Day 8 of Life Beneath the Keel

On Sunday 13 September, at 1800 BST, The Island Trust is live streamingLife Beneath the Keel’ from Plymouth Yacht Haven as part of the Ocean Institute’s virtual Maritime Festival. This is the eighth in a series of blogs about the marine life we hope to discover then.

Day 8:  7 September 2020 | Bryozoans

Bryozoans are colonial animals often mistaken for other things. They take many different forms. What they have in common is that they are consist of a colony of individual animals, zooids, which are all clones. They shelter in a structure made of chitin, and feed using a lopophore, a ring of tentacles surrounding the mouth (yet another shuttlecock!)

  1. Sea mats  look like a fungus. They are eaten by seaslugs (and other things).
  2. In image 2 you can see the lophophores emerging to feed, held up by hydrostatic pressure and able to be withdrawn very quickly when threatened. You can tell they’re a more complex life form – they do have bottoms.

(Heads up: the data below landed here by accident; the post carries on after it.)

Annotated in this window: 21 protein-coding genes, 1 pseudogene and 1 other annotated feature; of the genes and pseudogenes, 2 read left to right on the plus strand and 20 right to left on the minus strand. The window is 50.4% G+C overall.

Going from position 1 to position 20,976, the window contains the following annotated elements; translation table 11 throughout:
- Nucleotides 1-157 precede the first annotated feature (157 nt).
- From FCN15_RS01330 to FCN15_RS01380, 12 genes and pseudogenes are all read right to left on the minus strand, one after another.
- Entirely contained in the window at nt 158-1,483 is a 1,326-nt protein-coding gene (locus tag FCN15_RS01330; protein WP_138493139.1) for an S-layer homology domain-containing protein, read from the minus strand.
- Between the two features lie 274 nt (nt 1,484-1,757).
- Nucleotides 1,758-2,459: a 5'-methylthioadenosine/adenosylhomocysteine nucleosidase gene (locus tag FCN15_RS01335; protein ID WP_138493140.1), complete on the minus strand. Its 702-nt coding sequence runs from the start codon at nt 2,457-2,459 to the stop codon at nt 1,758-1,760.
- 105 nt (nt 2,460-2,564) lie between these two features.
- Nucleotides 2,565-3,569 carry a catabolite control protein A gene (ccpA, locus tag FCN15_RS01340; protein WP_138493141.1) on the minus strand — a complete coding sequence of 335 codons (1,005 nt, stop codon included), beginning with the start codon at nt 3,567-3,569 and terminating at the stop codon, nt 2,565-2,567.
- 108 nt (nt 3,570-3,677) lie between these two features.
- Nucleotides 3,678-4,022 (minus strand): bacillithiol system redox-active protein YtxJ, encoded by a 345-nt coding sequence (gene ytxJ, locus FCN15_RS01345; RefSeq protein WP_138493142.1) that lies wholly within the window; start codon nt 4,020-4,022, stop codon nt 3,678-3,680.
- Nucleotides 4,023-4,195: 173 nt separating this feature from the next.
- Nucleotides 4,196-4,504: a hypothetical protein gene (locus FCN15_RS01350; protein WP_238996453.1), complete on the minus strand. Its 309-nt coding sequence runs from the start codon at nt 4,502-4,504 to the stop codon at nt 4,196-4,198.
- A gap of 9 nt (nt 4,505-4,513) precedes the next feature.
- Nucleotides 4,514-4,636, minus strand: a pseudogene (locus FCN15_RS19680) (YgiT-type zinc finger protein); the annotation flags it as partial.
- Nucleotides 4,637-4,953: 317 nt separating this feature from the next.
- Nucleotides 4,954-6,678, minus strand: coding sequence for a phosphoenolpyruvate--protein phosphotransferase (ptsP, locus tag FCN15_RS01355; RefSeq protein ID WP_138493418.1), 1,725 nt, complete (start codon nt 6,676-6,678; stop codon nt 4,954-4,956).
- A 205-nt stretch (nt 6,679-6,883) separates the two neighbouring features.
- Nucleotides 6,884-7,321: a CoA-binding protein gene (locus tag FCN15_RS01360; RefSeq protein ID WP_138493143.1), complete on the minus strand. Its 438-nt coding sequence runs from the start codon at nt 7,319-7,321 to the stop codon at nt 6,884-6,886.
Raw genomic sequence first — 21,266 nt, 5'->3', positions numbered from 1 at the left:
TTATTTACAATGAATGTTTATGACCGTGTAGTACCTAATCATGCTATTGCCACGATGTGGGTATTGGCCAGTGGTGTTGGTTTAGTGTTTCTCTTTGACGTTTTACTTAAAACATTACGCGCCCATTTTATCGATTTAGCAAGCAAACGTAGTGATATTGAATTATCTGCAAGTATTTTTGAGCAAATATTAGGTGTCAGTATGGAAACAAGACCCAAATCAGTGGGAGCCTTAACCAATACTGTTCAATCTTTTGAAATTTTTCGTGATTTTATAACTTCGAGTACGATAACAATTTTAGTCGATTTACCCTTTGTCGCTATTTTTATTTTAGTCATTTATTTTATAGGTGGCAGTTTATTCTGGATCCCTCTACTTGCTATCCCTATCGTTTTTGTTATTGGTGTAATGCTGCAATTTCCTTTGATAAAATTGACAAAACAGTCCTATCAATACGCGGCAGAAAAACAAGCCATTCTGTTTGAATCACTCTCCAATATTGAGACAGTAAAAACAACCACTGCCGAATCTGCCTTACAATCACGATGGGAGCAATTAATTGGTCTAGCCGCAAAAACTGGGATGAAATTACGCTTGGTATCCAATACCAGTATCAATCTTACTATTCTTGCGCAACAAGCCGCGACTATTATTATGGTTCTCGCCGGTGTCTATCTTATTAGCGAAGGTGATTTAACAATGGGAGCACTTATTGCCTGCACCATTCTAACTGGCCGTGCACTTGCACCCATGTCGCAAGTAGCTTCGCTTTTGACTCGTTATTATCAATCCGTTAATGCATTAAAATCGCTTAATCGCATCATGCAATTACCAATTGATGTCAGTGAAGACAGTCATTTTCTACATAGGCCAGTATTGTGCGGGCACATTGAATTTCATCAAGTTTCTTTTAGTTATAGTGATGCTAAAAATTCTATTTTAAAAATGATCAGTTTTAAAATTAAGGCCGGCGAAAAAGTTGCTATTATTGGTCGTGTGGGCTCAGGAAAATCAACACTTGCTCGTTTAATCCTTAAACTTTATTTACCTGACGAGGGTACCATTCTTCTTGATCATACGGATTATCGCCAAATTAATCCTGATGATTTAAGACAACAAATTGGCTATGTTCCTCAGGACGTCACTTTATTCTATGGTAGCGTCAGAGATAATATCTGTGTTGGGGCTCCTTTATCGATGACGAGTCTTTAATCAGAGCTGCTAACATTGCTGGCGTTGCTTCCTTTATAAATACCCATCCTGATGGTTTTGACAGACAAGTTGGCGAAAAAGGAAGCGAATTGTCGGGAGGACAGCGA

3. Some look like hydroids, which we saw on 2 September in the Cnidarians blog. It’s no wonder the Seasearch guides cover both groups in one volume.
  4. They eat plankton, dead stuff and poo, and probably micro-plastic if it’s small enough.
  5. Some look like worms.
  6. Some, which we are unlikely to find growing on pontoons, look like seaweeds, and even have a common name, Hornwrack, which makes them sound like one.
    And there are yet more forms!
  7. Not all the bryozans we find are natives. Watersipora subatra can be encrusting, like the one in picture, or erect and leaf-like. It has been recorded in the Channel Islands, along the South Coast of England, West Wales and Northern Ireland. There is still an international debate on what species is found where; ours may have come from the Gulf of Mexico.

John Hepburn, Ocean Discoverability Project Manager
7 September 2020